Abnormal glucose tolerance post-gestational diabetes mellitus as defined by the International Association of diabetes and Pregnancy Study Groups criteria

Eoin Noctor, Catherine Crowe, Louise A. Carmody, Jean A. Saunders, Breda Kirwan, Angela O'Dea, Paddy Gillespie, Liam G. Glynn, Brian E. McGuire, C. O'Neill, P.M. O'Shea, F.P. Dunne

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23 Citations (Scopus)

Abstract

Objective: An increase in gestational diabetes mellitus (GDM) prevalence has been demonstrated across many countries with adoption of the International Association of the Diabetes and Pregnancy Study Groups (IADPSG) diagnostic criteria. Here, we determine the cumulative incidence of abnormal glucose tolerance among women with previous GDM, and identify clinical risk factors predicting this.
Design: Two hundred and seventy women with previous IADPSG-defined GDM were prospectively followed up for 5years (mean 2.6) post-index pregnancy, and compared with 388 women with normal glucose tolerance (NGT) in pregnancy.
Methods: Cumulative incidence of abnormal glucose tolerance (using American Diabetes Association criteria for impaired fasting glucose, impaired glucose tolerance and diabetes) was determined using the Kaplan–Meier method of survival analysis. Cox regression models were constructed to test for factors predicting abnormal glucose tolerance.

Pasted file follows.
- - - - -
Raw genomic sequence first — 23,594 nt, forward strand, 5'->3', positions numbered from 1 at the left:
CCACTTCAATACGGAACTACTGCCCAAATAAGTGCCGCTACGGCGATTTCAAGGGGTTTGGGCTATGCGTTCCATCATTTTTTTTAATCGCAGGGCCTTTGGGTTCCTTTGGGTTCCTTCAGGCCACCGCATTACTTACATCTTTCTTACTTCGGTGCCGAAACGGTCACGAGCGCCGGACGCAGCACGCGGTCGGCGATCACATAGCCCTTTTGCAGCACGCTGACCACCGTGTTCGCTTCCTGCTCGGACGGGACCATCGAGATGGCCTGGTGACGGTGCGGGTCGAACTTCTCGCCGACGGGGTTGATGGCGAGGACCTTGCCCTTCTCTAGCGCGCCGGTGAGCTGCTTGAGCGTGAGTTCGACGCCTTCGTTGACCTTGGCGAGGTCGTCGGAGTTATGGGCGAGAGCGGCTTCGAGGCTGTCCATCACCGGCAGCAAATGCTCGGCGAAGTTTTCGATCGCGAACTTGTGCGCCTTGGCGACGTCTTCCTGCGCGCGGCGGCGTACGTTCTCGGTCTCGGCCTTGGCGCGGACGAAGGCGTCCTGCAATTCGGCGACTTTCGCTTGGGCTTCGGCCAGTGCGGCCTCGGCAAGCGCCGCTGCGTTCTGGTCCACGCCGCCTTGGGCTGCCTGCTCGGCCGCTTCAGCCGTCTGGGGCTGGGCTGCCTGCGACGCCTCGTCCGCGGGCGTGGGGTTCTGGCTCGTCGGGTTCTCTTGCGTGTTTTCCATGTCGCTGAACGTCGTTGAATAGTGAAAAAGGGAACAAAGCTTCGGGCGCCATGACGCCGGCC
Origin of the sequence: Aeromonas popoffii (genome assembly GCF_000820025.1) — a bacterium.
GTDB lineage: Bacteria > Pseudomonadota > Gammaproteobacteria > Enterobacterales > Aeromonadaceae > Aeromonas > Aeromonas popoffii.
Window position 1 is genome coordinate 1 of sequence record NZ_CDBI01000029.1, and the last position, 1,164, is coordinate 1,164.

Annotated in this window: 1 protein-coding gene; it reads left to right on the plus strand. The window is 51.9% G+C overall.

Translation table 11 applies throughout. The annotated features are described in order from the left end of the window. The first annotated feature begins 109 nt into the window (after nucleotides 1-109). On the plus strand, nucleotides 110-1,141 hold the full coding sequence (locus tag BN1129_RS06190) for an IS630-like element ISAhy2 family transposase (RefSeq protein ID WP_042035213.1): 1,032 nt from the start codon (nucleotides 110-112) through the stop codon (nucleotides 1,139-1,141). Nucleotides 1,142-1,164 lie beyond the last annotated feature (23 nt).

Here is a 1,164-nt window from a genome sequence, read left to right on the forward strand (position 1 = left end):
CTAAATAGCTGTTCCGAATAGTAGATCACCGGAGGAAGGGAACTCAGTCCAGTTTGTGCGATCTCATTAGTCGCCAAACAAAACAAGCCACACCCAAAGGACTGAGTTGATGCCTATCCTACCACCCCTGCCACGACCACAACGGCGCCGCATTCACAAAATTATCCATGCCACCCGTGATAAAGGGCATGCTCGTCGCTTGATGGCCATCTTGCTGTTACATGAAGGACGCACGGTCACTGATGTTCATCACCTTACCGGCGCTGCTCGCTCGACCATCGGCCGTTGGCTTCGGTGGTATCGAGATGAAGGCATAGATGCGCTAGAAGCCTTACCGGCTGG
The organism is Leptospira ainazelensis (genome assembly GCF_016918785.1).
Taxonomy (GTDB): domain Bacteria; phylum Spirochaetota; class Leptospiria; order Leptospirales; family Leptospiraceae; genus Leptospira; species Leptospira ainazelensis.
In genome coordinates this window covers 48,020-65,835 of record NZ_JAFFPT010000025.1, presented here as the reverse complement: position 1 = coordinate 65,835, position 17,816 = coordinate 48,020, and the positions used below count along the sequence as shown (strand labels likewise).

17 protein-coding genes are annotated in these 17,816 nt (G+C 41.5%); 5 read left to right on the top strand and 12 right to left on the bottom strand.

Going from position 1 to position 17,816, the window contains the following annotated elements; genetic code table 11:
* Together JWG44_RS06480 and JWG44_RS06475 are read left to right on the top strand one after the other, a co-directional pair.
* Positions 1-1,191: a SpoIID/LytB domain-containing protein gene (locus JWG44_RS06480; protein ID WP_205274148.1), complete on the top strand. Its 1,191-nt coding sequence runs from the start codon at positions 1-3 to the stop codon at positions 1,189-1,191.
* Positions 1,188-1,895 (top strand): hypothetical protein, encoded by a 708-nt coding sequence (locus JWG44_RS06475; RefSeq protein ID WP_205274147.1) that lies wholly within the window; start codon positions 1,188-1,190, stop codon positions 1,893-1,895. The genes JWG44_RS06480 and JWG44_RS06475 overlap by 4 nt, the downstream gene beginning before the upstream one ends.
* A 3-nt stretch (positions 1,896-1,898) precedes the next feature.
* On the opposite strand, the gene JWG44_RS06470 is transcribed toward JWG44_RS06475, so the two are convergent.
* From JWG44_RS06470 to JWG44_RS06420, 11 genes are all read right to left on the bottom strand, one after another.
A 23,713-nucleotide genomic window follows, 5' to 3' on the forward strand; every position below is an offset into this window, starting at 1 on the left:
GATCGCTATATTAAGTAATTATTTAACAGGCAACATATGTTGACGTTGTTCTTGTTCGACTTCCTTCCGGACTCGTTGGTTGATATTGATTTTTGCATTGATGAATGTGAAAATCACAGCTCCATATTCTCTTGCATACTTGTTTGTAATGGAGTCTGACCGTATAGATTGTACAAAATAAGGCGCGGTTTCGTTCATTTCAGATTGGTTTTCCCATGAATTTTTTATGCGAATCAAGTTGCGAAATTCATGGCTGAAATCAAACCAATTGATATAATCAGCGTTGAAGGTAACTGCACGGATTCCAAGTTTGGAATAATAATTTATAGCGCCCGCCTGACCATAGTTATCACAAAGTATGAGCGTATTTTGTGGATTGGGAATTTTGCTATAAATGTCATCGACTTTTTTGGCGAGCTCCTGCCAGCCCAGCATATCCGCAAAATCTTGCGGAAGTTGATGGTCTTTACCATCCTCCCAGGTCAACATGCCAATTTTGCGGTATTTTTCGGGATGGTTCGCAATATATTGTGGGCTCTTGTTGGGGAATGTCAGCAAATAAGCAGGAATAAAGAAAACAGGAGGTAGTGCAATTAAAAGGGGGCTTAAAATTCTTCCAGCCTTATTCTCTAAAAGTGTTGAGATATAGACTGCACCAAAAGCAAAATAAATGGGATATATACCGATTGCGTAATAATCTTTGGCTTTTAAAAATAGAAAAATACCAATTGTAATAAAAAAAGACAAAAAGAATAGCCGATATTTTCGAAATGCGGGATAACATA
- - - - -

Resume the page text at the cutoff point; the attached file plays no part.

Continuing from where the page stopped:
Results: Twenty-six percent of women with previous GDM had abnormal glucose tolerance vs 4% with NGT, with the log-rank test demonstrating significantly different survival curves (P<0.001). Women meeting IADPSG, but not the World Health Organization (WHO) 1999 criteria, had a lower cumulative incidence than women meeting both sets of criteria, both in the early post-partum period (4.2% vs 21.7%, P<0.001) and at longer-term follow-up (13.7% vs 32.6%, P<0.001). Predictive factors were glucose levels on the pregnancy oral glucose tolerance test, family history of diabetes, gestational week at testing, and BMI at follow-up.
Conclusions The proportion of women developing abnormal glucose tolerance remains high among those with IADPSG-defined GDM. This demonstrates the need for continued close follow-up, although the optimal frequency and method needs further study.
Original languageEnglish
Pages (from-to)287-297
Number of pages11
JournalEuropean Journal of Endocrinology
Volume175
Issue number4
DOIs
Publication statusPublished - 01 Oct 2016

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Export Date: 7 March 2017

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